Nothing is quite like the first bite of a strawberry
Not from the fresh produce section at the supermarket
Because they were picked some time ago and Fresh
is gently plucked in the field, getting down on hands and knees and struggling
back up to walk the row for more. Then eating them for breakfast.
Once we had a pick-your-own strawberry farm.
We tended the fields from early spring until November.
In spring late frosts would sneak in from the North, and nights were spent irrigating the fields to save the crop. Days we battled weeds and blight,
and armies of gypsy moths that marched along the irrigation pipes and munched
on tender leaves and flowers.
Supervising groups of teenagers desperate enough
to try farm work to earn a dollar, we learned the truth of the old farmer’s mantra:
“One boy is a boy, two boys is half a boy, and three boys ain’t no boy at all.”
When people came at harvest time they saw the long, straight beds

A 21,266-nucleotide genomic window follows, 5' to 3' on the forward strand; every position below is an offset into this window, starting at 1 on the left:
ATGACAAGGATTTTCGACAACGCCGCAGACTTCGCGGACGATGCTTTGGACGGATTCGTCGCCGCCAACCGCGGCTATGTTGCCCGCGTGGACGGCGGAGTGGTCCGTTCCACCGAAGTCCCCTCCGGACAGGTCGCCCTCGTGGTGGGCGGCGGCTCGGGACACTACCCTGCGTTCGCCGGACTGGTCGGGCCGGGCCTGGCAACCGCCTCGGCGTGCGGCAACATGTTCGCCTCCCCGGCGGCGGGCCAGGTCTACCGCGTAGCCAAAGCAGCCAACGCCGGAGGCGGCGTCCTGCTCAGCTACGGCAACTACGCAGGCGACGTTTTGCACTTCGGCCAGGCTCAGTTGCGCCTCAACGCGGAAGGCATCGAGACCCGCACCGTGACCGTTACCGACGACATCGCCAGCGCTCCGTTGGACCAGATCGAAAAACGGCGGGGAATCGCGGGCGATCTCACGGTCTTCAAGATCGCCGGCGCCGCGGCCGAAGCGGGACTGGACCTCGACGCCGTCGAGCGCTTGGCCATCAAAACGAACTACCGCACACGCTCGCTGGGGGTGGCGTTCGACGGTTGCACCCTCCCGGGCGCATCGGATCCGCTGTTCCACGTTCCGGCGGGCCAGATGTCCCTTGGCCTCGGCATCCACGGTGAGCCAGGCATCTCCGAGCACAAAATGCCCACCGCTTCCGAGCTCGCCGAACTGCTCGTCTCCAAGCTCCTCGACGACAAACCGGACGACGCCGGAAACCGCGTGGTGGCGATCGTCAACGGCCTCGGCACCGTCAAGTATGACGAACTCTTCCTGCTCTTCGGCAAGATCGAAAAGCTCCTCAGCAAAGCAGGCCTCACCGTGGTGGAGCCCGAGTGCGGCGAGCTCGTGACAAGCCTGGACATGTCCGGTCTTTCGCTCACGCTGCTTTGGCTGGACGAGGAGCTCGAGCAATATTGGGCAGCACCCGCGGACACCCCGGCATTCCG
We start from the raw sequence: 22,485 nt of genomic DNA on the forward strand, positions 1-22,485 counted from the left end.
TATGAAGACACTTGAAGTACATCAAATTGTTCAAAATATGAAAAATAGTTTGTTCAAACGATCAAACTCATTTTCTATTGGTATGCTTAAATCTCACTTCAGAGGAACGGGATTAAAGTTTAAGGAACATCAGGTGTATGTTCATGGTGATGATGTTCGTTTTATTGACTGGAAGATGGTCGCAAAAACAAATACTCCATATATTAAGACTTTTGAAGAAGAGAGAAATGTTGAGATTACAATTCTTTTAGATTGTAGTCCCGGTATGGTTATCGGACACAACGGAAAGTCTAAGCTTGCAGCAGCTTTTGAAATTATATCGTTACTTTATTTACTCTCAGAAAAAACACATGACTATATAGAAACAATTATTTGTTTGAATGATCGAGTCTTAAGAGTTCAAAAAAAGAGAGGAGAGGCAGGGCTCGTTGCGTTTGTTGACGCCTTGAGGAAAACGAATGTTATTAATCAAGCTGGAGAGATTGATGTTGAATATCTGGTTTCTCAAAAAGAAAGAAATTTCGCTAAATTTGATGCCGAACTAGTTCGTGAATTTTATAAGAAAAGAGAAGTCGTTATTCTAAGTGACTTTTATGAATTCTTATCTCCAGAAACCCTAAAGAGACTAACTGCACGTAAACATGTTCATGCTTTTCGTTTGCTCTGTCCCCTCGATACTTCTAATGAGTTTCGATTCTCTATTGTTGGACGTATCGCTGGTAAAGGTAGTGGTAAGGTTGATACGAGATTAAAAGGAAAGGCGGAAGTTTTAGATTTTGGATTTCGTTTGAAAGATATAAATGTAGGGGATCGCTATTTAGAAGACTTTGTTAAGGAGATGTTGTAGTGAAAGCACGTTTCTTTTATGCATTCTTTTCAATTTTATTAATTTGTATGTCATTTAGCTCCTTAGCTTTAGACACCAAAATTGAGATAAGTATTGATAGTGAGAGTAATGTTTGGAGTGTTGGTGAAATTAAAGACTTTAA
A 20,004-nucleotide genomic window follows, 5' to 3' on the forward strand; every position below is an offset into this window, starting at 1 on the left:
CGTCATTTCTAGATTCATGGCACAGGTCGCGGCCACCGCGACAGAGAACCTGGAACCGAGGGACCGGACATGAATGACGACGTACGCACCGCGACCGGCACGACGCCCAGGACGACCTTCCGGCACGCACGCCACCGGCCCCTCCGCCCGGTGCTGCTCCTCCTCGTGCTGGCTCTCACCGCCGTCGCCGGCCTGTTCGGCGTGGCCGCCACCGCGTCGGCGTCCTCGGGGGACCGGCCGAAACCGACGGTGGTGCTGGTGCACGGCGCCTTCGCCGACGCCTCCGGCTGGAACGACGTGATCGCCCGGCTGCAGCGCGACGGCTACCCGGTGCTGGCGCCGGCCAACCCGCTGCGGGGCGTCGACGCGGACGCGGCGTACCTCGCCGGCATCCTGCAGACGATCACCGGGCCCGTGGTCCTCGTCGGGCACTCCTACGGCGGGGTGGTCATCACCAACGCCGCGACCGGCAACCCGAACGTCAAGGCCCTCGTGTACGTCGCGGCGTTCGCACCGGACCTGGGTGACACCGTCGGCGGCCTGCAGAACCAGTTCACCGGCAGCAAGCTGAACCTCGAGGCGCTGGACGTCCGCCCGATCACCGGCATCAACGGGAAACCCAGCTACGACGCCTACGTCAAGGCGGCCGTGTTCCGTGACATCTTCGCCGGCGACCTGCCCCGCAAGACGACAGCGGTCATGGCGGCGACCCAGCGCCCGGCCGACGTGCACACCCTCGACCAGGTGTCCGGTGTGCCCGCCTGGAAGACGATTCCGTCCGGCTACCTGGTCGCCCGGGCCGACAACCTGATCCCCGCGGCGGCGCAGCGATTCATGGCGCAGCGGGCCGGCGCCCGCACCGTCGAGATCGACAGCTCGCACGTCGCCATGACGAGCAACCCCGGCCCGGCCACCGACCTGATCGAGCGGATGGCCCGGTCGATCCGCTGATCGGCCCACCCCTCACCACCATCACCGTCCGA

raised up to house the roots in soil deep enough to nurture abundant growth, and rocks mysteriously gone, even though this is New England and rocks grow
over the winter to snare the spring time plow.
And after the harvest, we tended the fields until November, when finally we could put the fields to bed, covering the precious plants with mulch to see them safely
through the winter. Sometimes, depending on the weather,
we had to miss Thanksgiving dinner to beat the cold.
Only during the actual harvest time did I sit sometimes and rest.
The old timers came and picked without complaint,
blessing us with stories of their youth, when they picked a quart to earn a nickel.
The younger ones came, and city folk, too,
Who sometimes complained about the heat, the bugs, and the cost of berries.
One time as I was weighing a woman’s tray of berries, she said to me:
“Running a pick-your-own farm seems like a good idea. All you have to do is sit there and collect the money, while we do all the work.”
I’m pretty sure she was in the city folk category, so I gave her a pass and didn’t reply. Or bury her way in the back of the field, which is what my sun-burned, mosquito-bitten, blistered and exhausted brain told me to do!
It occurs to me, though, that most of us humans make this mistake too often. We get a very small glimpse into someone’s life and make very big assumptions about what it is like for them every day of every month of every year.